This study focuses on how people respond to viewing negative tweets by politicians about their opponent. Negative ads are a staple of political campaigning, and that has not changed as campaigns have moved online. However, attacking your political opponent on Twitter represents a remarkable departure from traditional negative ads. Twitter heavily restricts the space you have to attack your opponent, forcing you to get right to the point. In addition, the fact that many people access Twitter through their phones means politicians have access to voters essentially twenty-four hours a day. In this study, I measure the approval/disapproval rating of the negative posts themselves, as well as the feelings towards the politicians after reading attack posts by them. I use both an Amazon MTURK survey, showing people negative tweets, as well as a content analysis of politician’s accounts during an election. I analyze them to understand how people feel about politician’s posting negative content as well as how they feel about the content itself, and the impacts that posting lots of attacks can have on a politician’s standing in the polls. My findings shed light on how people evaluate the posting of attacks, and the politicians who sent them, as well as a possible connection between higher numbers of attack posts and lower polling numbers.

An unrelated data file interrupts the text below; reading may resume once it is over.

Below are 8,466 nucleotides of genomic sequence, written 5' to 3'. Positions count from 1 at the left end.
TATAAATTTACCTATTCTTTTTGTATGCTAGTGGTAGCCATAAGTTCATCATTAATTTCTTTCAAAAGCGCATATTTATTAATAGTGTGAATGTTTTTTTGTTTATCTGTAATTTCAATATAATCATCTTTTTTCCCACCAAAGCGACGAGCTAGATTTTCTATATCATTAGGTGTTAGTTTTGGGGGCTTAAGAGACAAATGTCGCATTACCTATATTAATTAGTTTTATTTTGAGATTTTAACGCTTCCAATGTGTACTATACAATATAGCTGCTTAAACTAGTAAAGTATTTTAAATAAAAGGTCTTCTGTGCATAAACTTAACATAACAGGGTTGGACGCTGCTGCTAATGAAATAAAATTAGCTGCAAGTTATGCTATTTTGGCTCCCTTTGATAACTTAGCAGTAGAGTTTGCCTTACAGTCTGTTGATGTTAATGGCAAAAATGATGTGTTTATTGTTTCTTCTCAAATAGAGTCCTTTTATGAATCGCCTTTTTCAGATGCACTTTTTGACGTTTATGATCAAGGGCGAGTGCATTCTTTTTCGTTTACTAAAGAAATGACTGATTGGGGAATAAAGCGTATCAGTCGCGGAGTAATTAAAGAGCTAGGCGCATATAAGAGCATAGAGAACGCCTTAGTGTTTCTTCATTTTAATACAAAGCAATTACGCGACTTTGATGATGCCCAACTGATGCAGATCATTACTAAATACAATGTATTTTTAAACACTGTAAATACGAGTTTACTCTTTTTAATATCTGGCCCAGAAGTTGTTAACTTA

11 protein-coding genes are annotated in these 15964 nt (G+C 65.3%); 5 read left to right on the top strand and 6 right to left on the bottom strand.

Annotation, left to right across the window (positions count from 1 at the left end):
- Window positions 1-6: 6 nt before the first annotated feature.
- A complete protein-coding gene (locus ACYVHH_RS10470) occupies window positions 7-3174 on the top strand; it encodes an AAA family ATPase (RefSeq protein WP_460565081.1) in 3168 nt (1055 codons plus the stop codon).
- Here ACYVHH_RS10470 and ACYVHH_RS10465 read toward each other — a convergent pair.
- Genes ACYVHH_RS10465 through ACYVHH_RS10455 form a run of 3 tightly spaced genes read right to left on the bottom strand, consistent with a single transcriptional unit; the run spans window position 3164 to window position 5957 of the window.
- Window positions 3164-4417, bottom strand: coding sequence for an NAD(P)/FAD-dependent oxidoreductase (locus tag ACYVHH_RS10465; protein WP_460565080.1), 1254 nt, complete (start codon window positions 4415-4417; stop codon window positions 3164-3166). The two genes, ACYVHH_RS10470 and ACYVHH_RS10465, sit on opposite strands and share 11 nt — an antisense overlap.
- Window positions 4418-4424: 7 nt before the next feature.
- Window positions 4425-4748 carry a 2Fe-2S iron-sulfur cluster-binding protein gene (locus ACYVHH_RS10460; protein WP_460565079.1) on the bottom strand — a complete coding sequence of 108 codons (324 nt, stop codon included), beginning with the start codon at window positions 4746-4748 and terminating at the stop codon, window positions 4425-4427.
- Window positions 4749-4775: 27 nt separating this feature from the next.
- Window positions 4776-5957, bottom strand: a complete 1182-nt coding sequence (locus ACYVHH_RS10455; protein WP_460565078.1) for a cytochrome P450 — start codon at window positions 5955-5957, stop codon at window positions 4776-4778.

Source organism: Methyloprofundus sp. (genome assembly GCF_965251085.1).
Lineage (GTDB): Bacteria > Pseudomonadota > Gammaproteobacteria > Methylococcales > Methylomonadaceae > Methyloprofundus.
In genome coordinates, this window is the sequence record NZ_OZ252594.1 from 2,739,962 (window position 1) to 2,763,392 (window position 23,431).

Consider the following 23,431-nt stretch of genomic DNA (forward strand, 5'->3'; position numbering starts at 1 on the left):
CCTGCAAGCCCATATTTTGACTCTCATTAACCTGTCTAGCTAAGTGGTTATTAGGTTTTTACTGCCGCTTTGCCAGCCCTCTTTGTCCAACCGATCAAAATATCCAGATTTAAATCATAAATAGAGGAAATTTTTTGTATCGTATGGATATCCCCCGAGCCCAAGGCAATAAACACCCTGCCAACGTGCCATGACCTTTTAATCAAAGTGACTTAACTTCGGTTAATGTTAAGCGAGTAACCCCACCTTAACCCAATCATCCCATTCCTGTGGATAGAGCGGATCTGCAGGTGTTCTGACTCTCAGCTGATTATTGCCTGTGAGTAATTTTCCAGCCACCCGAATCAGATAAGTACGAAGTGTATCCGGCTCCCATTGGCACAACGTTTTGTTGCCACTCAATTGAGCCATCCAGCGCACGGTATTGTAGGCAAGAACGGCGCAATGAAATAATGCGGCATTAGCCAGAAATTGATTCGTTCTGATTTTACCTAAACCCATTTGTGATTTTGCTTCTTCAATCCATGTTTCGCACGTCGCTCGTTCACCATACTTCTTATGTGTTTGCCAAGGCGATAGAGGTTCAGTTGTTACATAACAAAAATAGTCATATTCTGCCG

Muñoz, Avi


Political Science


Campaigning, Twitter, Negative Attacks, Social Media, Politicians

Publication Date


Degree Granted

Bachelor of Arts

Document Type

Senior Independent Study Thesis



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